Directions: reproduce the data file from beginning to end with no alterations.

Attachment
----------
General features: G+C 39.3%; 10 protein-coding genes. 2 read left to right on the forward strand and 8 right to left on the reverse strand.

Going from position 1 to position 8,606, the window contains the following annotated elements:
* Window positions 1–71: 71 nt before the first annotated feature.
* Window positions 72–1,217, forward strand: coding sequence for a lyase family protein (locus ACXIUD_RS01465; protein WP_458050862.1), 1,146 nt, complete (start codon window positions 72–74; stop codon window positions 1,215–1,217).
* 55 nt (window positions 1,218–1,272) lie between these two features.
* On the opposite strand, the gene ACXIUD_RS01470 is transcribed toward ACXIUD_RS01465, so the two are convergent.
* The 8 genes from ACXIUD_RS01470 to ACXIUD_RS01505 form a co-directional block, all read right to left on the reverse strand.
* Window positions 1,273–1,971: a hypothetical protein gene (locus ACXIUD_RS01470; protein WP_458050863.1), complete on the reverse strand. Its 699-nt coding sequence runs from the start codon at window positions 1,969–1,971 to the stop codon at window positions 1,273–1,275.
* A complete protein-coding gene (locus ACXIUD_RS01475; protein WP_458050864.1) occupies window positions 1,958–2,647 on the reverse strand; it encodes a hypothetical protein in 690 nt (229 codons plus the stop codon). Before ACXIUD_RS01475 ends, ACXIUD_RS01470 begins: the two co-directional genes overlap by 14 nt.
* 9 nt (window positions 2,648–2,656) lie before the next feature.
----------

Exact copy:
General features: G+C 39.3%; 10 protein-coding genes. 2 read left to right on the forward strand and 8 right to left on the reverse strand.

Going from position 1 to position 8,606, the window contains the following annotated elements:
* Window positions 1–71: 71 nt before the first annotated feature.
* Window positions 72–1,217, forward strand: coding sequence for a lyase family protein (locus ACXIUD_RS01465; protein WP_458050862.1), 1,146 nt, complete (start codon window positions 72–74; stop codon window positions 1,215–1,217).
* 55 nt (window positions 1,218–1,272) lie between these two features.
* On the opposite strand, the gene ACXIUD_RS01470 is transcribed toward ACXIUD_RS01465, so the two are convergent.
* The 8 genes from ACXIUD_RS01470 to ACXIUD_RS01505 form a co-directional block, all read right to left on the reverse strand.
* Window positions 1,273–1,971: a hypothetical protein gene (locus ACXIUD_RS01470; protein WP_458050863.1), complete on the reverse strand. Its 699-nt coding sequence runs from the start codon at window positions 1,969–1,971 to the stop codon at window positions 1,273–1,275.
* A complete protein-coding gene (locus ACXIUD_RS01475; protein WP_458050864.1) occupies window positions 1,958–2,647 on the reverse strand; it encodes a hypothetical protein in 690 nt (229 codons plus the stop codon). Before ACXIUD_RS01475 ends, ACXIUD_RS01470 begins: the two co-directional genes overlap by 14 nt.
* 9 nt (window positions 2,648–2,656) lie before the next feature.